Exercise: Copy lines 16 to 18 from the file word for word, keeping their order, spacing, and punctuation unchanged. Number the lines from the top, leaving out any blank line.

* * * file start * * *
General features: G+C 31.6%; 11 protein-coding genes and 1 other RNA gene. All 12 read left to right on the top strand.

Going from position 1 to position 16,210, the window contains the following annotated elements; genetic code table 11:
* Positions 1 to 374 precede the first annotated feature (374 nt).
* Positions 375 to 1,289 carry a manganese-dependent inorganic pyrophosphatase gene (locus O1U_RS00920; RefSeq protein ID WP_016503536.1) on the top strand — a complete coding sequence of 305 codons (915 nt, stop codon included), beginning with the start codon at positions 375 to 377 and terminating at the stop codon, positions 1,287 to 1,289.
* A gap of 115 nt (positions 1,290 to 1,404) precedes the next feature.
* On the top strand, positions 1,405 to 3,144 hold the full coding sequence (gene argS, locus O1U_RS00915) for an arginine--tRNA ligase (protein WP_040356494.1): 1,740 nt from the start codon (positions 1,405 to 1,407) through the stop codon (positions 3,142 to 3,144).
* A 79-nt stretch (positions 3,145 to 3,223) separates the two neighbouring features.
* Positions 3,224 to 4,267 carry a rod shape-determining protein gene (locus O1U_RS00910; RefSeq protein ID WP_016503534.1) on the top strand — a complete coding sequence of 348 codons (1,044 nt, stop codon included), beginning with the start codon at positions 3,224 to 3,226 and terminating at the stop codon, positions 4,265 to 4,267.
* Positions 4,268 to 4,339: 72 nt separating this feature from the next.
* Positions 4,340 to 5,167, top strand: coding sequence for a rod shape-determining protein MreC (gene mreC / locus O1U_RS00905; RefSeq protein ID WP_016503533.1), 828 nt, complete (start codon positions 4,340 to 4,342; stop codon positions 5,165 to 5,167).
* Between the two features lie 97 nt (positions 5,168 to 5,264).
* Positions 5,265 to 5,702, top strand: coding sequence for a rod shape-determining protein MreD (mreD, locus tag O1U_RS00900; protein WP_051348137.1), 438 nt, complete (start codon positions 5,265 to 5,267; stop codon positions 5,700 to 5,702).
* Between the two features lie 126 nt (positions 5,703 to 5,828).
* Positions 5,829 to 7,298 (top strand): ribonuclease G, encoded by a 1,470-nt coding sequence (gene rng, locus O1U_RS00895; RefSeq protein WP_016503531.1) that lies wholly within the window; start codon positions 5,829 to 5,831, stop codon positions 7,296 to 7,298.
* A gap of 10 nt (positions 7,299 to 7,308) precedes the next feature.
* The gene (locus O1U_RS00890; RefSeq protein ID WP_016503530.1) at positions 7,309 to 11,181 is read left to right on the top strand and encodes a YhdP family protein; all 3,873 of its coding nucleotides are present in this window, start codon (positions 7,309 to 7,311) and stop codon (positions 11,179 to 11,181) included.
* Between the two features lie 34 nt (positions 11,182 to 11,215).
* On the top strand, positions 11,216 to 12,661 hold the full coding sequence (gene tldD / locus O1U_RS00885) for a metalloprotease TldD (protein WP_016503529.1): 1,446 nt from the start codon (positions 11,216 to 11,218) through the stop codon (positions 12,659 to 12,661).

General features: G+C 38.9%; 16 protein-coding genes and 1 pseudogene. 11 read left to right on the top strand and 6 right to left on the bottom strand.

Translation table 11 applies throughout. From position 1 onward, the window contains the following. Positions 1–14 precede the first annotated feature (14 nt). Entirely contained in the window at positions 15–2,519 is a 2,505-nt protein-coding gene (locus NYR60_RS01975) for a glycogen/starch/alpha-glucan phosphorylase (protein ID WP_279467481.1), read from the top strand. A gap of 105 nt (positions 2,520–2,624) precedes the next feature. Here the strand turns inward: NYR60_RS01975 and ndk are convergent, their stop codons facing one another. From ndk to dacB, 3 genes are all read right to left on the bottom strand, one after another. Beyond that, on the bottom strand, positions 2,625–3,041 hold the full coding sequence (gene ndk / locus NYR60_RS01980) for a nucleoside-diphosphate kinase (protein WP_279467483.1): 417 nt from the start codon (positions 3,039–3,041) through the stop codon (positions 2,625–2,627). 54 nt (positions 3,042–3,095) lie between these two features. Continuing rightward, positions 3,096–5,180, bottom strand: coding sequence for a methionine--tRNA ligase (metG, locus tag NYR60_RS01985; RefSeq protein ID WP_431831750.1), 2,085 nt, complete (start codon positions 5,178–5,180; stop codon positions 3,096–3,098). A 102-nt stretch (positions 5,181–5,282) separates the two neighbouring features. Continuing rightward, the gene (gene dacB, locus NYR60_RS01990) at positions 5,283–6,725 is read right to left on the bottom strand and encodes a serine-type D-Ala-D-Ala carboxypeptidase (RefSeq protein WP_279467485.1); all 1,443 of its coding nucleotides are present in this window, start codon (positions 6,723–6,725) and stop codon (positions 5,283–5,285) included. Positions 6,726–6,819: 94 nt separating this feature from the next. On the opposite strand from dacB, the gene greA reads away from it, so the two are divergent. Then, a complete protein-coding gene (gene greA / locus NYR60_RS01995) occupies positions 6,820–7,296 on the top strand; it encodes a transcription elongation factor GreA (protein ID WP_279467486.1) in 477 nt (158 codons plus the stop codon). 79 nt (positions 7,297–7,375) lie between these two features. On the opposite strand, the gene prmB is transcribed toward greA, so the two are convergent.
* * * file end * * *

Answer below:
* The gene (locus O1U_RS00890; RefSeq protein ID WP_016503530.1) at positions 7,309 to 11,181 is read left to right on the top strand and encodes a YhdP family protein; all 3,873 of its coding nucleotides are present in this window, start codon (positions 7,309 to 7,311) and stop codon (positions 11,179 to 11,181) included.
* Between the two features lie 34 nt (positions 11,182 to 11,215).
* On the top strand, positions 11,216 to 12,661 hold the full coding sequence (gene tldD / locus O1U_RS00885) for a metalloprotease TldD (protein WP_016503529.1): 1,446 nt from the start codon (positions 11,216 to 11,218) through the stop codon (positions 12,659 to 12,661).